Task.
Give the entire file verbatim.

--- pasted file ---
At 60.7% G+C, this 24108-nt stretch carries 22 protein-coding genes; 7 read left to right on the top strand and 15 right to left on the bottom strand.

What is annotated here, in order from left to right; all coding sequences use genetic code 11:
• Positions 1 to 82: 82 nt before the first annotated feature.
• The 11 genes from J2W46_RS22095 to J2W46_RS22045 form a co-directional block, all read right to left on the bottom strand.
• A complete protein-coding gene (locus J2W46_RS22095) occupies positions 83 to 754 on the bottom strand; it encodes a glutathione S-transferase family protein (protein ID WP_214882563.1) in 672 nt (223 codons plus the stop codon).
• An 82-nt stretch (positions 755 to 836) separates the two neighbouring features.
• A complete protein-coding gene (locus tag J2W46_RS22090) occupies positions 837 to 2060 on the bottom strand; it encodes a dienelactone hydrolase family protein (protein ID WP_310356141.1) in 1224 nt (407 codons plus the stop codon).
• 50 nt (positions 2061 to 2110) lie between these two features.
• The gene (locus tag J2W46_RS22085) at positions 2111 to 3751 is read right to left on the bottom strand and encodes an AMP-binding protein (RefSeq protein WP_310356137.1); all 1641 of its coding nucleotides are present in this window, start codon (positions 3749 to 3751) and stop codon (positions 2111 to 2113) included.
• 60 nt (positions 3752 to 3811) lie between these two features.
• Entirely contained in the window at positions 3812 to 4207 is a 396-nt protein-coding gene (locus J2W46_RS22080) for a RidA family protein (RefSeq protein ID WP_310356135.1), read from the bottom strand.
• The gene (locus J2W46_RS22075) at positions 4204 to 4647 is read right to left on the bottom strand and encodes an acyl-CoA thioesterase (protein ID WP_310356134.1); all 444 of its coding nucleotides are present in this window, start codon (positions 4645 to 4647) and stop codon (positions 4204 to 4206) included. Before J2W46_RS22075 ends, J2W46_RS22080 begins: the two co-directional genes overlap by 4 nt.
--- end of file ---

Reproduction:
At 60.7% G+C, this 24108-nt stretch carries 22 protein-coding genes; 7 read left to right on the top strand and 15 right to left on the bottom strand.

What is annotated here, in order from left to right; all coding sequences use genetic code 11:
• Positions 1 to 82: 82 nt before the first annotated feature.
• The 11 genes from J2W46_RS22095 to J2W46_RS22045 form a co-directional block, all read right to left on the bottom strand.
• A complete protein-coding gene (locus J2W46_RS22095) occupies positions 83 to 754 on the bottom strand; it encodes a glutathione S-transferase family protein (protein ID WP_214882563.1) in 672 nt (223 codons plus the stop codon).
• An 82-nt stretch (positions 755 to 836) separates the two neighbouring features.
• A complete protein-coding gene (locus tag J2W46_RS22090) occupies positions 837 to 2060 on the bottom strand; it encodes a dienelactone hydrolase family protein (protein ID WP_310356141.1) in 1224 nt (407 codons plus the stop codon).
• 50 nt (positions 2061 to 2110) lie between these two features.
• The gene (locus tag J2W46_RS22085) at positions 2111 to 3751 is read right to left on the bottom strand and encodes an AMP-binding protein (RefSeq protein WP_310356137.1); all 1641 of its coding nucleotides are present in this window, start codon (positions 3749 to 3751) and stop codon (positions 2111 to 2113) included.
• 60 nt (positions 3752 to 3811) lie between these two features.
• Entirely contained in the window at positions 3812 to 4207 is a 396-nt protein-coding gene (locus J2W46_RS22080) for a RidA family protein (RefSeq protein ID WP_310356135.1), read from the bottom strand.
• The gene (locus J2W46_RS22075) at positions 4204 to 4647 is read right to left on the bottom strand and encodes an acyl-CoA thioesterase (protein ID WP_310356134.1); all 444 of its coding nucleotides are present in this window, start codon (positions 4645 to 4647) and stop codon (positions 4204 to 4206) included. Before J2W46_RS22075 ends, J2W46_RS22080 begins: the two co-directional genes overlap by 4 nt.